Here’s a dirty little secret to business innovation: Sometimes, coming up with something new starts with something old. In other words, copying someone else’s idea.
Maybe “copying” is the wrong word here. Of course, I’m not suggesting you steal another company's idea. What I am suggesting is that you use other businesses as models to inspire you to come up with your own great ideas.
Depending on how many years you’ve been in business or what industry you’re in, you’ve probably heard other companies aiming for their future goals by modeling themselves after an industry leader. For instance, over the decades I’ve heard restaurants aspiring to be “the next McDonald’s,” “the next Starbucks” and more recently, “the next Five Guys.”
Sure, you want your restaurant to be the next Five Guys Burgers and Fries because they’re successful and growing. But what if you thought about what it really means to be Five Guys? What if you try to model your business after the way industry leaders do business?
Here’s how to use other companies as a jumping-off point for your own innovation.
Pick a company you admire. Most likely, this will be in your own industry, whether that’s retail, business services or e-commerce. What is it you admire about this business? Is it their operations, their brand, their service? Decide what you aspire to about how this company does business, and pick apart how they achieve it.
Mirror the success of your model. Could your business become as flexible to customer needs as Starbucks? As focused on a limited menu of offerings as Five Guys? As systematized as McDonald’s?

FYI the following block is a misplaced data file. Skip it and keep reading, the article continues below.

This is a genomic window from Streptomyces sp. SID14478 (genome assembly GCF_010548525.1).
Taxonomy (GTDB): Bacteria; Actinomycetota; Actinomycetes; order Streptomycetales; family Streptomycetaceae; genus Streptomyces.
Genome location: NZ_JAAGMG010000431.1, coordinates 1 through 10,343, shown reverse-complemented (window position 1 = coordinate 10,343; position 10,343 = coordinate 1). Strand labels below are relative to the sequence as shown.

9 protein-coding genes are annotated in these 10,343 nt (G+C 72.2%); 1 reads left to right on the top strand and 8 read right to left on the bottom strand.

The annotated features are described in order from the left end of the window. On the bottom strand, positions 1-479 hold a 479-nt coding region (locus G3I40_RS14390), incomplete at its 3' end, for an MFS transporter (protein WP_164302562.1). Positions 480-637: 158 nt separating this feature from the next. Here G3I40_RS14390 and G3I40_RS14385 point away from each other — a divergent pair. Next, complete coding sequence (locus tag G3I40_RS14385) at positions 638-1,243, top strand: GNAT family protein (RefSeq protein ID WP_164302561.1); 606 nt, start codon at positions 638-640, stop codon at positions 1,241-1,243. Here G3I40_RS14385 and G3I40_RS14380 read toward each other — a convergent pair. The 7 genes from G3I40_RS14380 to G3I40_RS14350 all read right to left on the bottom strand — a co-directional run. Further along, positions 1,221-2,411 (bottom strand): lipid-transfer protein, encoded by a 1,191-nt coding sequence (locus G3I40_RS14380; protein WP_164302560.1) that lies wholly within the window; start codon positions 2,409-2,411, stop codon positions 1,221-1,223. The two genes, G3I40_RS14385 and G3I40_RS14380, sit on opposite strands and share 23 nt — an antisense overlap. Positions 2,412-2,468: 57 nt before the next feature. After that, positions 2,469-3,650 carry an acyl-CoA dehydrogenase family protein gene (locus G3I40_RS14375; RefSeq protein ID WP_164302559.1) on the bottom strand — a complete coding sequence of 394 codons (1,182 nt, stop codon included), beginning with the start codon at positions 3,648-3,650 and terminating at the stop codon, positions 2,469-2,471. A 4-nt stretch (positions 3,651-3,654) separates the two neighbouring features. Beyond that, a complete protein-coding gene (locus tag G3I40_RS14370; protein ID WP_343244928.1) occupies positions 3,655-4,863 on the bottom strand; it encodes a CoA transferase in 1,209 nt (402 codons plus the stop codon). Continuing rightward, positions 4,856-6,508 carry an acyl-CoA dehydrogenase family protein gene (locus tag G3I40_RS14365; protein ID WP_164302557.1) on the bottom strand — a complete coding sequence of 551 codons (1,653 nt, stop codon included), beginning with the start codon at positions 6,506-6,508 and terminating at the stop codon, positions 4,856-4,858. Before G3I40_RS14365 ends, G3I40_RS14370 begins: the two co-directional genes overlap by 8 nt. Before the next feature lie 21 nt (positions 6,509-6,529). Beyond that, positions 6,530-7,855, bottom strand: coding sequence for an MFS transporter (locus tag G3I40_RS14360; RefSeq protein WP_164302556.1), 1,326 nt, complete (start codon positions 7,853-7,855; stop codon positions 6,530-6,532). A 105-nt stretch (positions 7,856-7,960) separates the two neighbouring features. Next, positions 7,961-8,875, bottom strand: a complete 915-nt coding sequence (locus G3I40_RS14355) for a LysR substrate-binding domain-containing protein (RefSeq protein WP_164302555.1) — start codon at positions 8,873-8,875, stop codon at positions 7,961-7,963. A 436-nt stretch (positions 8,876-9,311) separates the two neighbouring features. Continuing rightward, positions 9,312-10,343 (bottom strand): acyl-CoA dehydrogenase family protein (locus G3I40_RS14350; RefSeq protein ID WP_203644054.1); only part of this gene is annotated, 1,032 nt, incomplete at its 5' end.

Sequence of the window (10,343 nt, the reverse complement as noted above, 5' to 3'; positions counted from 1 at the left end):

These goals will seem far-reaching, of course, so here’s where you get innovative. Don’t constrain yourself with reality just yet—imagine what you would need to reach those goals. Then imagine what you could do if you had the resources you need.
Use reverse analysis. Next, approach from the reverse direction and think about what you could do differently than your model company. Is there a weakness or failing in your model company that could give you an edge? What could you provide that they’re lacking?
Think outside the box. Consider companies outside your industry that have some element you admire, and how you might implement elements of those companies into your own. What would it look like to be the DailyCandy.com of restaurants? Or the Five Guys of business consulting? The Facebook of retail? How could you apply the outstanding features of your model business to your existing business?
This can start to get pretty abstract, but abstract is where innovation happens. (Keep in mind, too, you don’t have to model yourself after a national brand—it could be a local competitor you’re trying to beat.)
Try this tactic, and someday people might be modeling their companies after your business.